Solve a Problem

When people thing about design, often they think of the visual component. For example, what colors are used and is it pretty? But when it comes to big data and building data products, there’s another piece of design that’s even more important than visual features and colors - and that’s the design of the user experience. It’s all about designing for solving a problem and that experience should be seamless for the user. To truly solve a problem, a design should first start with a real world problem or pain point it is trying to solve for and what a solution to that problem would look like. What does someone need to achieve while using your design? What should they be able to do after using it? Once that’s established, a path to get there can be designed.

The best way to figure out the problem is simply by asking. Whether solving a business or social problem, have a conversation with potential users and get to the root of the problem. Let’s take a look at some examples of problems and how they were solved.


1. Evernote - This is one helpful app. Prior to using Evernote, I literally had lists, notes, etc in multiple files all over my computer screen. They piled on top of each other making it difficult to find the document you need. Evernote makes it easy to keep countless notes organized, share them, set up reminders. They took note-taking to a new level. There’s even a phone app that syncs up with everything for when you’re on the go. They solved problems I didn’t even know I had. Well done, Evernote.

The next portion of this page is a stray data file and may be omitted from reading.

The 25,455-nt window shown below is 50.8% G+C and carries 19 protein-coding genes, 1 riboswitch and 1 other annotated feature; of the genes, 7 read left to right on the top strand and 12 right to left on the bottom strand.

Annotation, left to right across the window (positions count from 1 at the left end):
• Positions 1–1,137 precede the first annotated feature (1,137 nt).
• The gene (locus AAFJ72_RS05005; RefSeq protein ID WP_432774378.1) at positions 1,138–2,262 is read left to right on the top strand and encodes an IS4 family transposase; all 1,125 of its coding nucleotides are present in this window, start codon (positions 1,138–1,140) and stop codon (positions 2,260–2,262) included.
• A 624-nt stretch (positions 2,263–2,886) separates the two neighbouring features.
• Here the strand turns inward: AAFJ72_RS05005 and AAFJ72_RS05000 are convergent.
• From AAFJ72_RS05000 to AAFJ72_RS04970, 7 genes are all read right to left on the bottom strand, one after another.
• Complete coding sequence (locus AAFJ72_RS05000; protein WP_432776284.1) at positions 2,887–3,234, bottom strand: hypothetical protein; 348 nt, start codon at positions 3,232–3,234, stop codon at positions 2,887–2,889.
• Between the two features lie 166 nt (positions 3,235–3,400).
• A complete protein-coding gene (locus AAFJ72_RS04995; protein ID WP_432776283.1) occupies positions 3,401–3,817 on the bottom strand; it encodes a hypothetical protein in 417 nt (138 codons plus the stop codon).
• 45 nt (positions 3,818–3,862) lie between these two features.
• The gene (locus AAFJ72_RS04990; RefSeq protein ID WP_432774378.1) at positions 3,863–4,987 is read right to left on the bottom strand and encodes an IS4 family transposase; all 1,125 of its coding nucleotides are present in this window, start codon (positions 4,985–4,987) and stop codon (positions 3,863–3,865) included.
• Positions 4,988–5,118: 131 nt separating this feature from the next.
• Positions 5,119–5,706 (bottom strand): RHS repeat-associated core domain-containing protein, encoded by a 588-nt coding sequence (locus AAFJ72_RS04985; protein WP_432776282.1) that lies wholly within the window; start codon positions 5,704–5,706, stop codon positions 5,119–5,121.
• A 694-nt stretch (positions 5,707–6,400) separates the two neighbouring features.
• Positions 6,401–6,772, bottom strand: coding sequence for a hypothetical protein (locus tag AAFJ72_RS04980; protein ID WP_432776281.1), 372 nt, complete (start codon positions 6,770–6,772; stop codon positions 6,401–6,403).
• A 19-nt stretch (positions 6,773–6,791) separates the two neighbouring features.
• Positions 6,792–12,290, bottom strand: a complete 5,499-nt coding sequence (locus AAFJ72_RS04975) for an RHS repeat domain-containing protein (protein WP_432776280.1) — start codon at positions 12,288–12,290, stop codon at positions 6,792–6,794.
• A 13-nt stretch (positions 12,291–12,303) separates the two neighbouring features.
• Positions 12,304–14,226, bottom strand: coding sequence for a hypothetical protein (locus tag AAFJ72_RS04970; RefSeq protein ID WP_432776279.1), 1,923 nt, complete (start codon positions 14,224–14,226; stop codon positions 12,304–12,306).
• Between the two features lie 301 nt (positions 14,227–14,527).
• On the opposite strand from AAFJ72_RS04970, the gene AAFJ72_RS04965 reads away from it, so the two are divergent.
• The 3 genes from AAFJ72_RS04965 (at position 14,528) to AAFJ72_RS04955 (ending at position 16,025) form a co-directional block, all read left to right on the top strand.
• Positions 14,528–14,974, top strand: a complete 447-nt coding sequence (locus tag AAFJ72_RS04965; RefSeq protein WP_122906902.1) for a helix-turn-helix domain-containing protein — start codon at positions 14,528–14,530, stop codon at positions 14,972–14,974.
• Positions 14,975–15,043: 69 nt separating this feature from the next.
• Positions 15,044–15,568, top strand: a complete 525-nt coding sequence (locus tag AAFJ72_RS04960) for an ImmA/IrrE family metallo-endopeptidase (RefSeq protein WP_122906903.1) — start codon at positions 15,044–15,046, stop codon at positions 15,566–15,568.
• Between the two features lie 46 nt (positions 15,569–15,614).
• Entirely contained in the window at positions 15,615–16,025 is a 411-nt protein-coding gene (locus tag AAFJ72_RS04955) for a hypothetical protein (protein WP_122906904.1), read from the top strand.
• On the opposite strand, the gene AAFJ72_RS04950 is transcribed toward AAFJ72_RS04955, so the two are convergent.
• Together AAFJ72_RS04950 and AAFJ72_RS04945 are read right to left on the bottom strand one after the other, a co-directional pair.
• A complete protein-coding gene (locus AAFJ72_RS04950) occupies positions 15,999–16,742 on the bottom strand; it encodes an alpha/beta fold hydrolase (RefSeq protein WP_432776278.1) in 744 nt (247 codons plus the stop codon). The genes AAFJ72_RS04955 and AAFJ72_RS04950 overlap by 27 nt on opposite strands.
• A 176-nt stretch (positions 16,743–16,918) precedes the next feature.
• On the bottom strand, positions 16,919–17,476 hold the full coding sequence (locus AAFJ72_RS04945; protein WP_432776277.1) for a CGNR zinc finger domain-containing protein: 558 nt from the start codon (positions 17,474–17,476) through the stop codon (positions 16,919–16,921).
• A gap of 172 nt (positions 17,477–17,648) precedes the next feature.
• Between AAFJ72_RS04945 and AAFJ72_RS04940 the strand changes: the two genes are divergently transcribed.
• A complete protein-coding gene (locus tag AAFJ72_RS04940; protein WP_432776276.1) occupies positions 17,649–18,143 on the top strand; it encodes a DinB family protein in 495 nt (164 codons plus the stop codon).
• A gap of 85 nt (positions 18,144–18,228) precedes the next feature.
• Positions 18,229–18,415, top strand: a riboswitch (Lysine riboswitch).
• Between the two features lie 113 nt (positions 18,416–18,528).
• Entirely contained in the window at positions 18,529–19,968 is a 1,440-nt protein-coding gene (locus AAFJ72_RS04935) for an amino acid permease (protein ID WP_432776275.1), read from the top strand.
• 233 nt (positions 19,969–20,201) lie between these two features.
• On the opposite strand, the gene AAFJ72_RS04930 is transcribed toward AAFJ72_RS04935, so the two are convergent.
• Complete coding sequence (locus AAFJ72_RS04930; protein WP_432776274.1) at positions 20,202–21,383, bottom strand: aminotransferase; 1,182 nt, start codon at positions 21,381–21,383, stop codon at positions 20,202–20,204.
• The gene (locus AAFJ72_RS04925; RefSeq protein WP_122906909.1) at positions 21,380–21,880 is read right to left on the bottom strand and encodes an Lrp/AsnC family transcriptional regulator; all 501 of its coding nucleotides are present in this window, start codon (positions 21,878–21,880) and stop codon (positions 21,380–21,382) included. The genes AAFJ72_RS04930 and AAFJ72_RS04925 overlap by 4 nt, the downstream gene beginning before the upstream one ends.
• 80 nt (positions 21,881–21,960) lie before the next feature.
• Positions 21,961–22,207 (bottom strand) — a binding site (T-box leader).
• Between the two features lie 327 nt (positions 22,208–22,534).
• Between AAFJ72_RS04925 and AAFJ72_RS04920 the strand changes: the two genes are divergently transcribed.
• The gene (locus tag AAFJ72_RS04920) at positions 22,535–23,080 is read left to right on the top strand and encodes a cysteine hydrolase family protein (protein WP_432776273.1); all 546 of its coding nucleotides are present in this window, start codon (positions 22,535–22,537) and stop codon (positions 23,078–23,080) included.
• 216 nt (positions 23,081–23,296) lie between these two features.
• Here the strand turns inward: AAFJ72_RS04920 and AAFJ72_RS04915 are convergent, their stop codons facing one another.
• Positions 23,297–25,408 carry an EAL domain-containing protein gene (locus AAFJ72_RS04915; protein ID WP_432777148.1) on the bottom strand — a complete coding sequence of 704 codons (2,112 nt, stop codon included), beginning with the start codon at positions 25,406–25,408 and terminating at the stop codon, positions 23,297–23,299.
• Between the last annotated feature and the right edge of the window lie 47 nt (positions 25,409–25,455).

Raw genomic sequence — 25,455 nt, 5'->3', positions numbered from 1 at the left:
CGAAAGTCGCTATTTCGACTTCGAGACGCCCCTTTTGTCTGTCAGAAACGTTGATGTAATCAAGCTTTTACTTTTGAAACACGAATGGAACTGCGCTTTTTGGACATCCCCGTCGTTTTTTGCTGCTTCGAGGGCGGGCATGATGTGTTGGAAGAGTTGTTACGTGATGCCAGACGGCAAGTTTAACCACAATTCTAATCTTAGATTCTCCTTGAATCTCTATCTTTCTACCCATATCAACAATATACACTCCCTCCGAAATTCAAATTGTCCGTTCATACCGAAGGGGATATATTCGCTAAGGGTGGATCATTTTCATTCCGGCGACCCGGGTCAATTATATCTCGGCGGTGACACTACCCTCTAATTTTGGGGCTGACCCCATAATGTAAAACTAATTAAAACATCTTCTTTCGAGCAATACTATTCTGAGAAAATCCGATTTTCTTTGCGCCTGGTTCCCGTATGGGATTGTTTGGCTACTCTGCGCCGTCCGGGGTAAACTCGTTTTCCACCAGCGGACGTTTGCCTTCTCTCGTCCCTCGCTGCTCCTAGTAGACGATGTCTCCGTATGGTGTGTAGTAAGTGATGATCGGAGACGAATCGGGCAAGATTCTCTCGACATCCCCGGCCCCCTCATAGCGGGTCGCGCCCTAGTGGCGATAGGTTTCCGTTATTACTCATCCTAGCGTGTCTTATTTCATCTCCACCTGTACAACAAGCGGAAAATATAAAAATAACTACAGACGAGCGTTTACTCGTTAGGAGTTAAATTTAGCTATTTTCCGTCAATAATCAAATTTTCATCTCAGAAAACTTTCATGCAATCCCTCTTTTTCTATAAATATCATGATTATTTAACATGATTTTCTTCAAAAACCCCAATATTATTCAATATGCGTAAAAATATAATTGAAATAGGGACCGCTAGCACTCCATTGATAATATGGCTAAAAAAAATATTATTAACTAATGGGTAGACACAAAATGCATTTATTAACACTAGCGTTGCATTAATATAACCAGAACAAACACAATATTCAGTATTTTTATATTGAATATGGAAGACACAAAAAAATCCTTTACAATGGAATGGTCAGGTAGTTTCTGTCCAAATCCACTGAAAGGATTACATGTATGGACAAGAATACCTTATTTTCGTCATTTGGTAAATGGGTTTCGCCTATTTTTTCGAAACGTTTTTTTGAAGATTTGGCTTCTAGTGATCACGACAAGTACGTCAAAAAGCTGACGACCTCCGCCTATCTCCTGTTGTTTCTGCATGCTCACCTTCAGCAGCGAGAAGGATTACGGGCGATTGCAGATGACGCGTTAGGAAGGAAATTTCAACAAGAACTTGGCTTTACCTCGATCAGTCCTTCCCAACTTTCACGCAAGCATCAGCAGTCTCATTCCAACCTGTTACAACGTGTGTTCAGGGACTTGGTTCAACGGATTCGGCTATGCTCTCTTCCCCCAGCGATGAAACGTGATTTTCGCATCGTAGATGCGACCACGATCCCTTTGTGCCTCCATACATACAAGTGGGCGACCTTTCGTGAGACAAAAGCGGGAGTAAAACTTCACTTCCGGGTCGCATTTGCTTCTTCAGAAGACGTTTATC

2. Pinterest - Now that pinterest exists, it’s hard to imagine a world without it. Anyone who planned a wedding pre-pinterest thinks those planning a wedding now are total wimps. Pinterest makes it easy to not only find great ideas, but to save them to come back to later. Gone are the days of emailing yourself hundreds of links to ideas that you later have click through over and over to find the one photo you need to show your florist. Now you can not only save all the links with the click of a button, but they are also saved by topic and with a photo. Problem solved. 


3. Hootsuite - Speaking of pinterest, the increasing number of social media that have popped up in recent years makes it quite hard for businesses to keep up. Keeping tabs on all of them at once can be a headache. Not to mention when you actually had to be at your phone or computer to post something. Hootsuite allows you to monitor activity on various social media from one portal, as well as schedule it out so you aren’t chained to a desk. Brilliant.